Richard Hamilton, Tate Modern, 17 April 14
The entrance to this exhibition cakes as quite a surprise! There were numerous images of biological microscopy employing some of my favourite techniques from electron micographs to live cell imaging. Hamilton’s early work was much influenced by D’Arcy Wentworth Thompson’s 1917 text On Growth and Form. The Tate have reconstructed Hamilton Growth and Form, from 1951 which he made it as part of an exhibition design for the Festival of Britain.
This opening got my attention & I looking at the (manipulation) of imagery in the rest of the exhibition I suddenly I ‘got’ Hamilton – something that had previously eluded my. Interesting to muse on of the range of image manipulation on display from the pre-photoshop era.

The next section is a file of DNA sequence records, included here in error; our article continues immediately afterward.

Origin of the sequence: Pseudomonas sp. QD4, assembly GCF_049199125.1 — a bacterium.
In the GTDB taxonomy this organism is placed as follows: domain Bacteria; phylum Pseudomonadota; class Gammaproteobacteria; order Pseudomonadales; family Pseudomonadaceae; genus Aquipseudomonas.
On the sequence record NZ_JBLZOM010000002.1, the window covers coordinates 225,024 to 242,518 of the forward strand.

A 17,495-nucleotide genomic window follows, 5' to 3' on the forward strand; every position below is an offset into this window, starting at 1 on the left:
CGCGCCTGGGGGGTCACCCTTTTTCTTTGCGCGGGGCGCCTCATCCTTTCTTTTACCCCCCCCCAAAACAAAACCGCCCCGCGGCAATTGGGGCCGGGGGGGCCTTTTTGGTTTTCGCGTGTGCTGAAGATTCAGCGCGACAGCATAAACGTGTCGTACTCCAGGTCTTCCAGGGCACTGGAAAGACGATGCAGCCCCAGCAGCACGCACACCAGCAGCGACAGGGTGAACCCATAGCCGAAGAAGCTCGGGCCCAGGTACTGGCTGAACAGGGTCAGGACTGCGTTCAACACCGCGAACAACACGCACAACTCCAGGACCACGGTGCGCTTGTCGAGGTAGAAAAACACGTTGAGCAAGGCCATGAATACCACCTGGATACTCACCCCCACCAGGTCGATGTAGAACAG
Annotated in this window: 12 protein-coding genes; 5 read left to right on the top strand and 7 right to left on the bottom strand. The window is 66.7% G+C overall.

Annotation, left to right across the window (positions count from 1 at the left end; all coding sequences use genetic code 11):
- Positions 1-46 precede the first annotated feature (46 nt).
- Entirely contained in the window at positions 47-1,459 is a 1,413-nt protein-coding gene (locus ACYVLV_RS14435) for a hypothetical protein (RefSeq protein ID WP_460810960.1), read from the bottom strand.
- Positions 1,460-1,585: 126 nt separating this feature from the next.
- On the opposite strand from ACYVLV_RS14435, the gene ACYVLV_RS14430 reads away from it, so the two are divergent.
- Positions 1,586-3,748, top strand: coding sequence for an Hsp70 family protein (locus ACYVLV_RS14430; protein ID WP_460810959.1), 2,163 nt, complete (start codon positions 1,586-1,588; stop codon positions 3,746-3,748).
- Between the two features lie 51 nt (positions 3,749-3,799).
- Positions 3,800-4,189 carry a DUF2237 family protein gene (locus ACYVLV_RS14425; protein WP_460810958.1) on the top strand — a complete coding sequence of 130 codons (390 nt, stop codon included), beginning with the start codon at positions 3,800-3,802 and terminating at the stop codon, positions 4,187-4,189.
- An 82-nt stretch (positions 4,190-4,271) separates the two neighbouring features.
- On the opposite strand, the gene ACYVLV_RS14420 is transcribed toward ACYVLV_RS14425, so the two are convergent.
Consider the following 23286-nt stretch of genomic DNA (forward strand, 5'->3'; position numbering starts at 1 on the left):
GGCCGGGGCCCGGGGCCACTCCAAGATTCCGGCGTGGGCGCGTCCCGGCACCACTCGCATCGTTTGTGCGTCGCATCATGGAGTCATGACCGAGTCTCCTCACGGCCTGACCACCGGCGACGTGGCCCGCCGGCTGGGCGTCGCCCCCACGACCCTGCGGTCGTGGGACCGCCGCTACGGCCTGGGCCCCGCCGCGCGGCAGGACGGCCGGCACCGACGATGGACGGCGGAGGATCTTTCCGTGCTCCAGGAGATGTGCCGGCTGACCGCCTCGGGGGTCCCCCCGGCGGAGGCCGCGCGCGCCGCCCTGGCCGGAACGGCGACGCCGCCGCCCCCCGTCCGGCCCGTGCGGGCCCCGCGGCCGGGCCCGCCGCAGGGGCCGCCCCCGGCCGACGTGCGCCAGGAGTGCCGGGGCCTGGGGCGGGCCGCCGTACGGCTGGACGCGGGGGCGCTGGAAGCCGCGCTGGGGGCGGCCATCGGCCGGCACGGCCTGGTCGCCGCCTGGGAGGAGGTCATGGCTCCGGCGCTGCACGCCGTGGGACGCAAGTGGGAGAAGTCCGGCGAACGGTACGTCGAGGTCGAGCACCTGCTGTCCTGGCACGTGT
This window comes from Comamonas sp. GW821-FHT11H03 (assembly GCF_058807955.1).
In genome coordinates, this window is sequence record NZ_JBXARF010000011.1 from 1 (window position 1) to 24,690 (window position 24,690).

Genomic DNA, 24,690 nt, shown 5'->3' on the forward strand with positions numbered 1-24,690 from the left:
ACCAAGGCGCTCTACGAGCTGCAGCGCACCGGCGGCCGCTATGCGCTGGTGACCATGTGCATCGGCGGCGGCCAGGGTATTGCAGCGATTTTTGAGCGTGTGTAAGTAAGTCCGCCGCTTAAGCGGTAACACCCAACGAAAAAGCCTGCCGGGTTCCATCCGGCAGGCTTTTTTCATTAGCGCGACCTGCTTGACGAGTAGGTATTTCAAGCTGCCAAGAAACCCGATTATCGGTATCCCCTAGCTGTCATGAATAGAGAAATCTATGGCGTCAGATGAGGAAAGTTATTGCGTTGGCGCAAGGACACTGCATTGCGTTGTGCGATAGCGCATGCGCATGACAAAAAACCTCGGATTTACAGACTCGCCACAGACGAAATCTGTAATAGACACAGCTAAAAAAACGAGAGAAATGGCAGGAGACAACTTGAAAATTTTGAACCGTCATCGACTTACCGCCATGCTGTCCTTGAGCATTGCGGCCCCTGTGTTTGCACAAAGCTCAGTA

I found In Treatment Room from 1984 truly traumatic. Despite have a chronic health condition I absolutely hate hospitals. Just above the bed in a grim hospital procedure room a television plays a 1983 Conservative election broadcast showing Margaret Thatcher. Apparently in this instillation “Hamiliton confronts the decline of post-war utopianism and the rise of monetarist Britain” (1). I felt I was witnessing a scene of therapy in which overexposure to this broadcast was the only possible cure for some dreadful disease which the absent patient could no longer tolerate the treatment. I couldn’t either & left rapidly.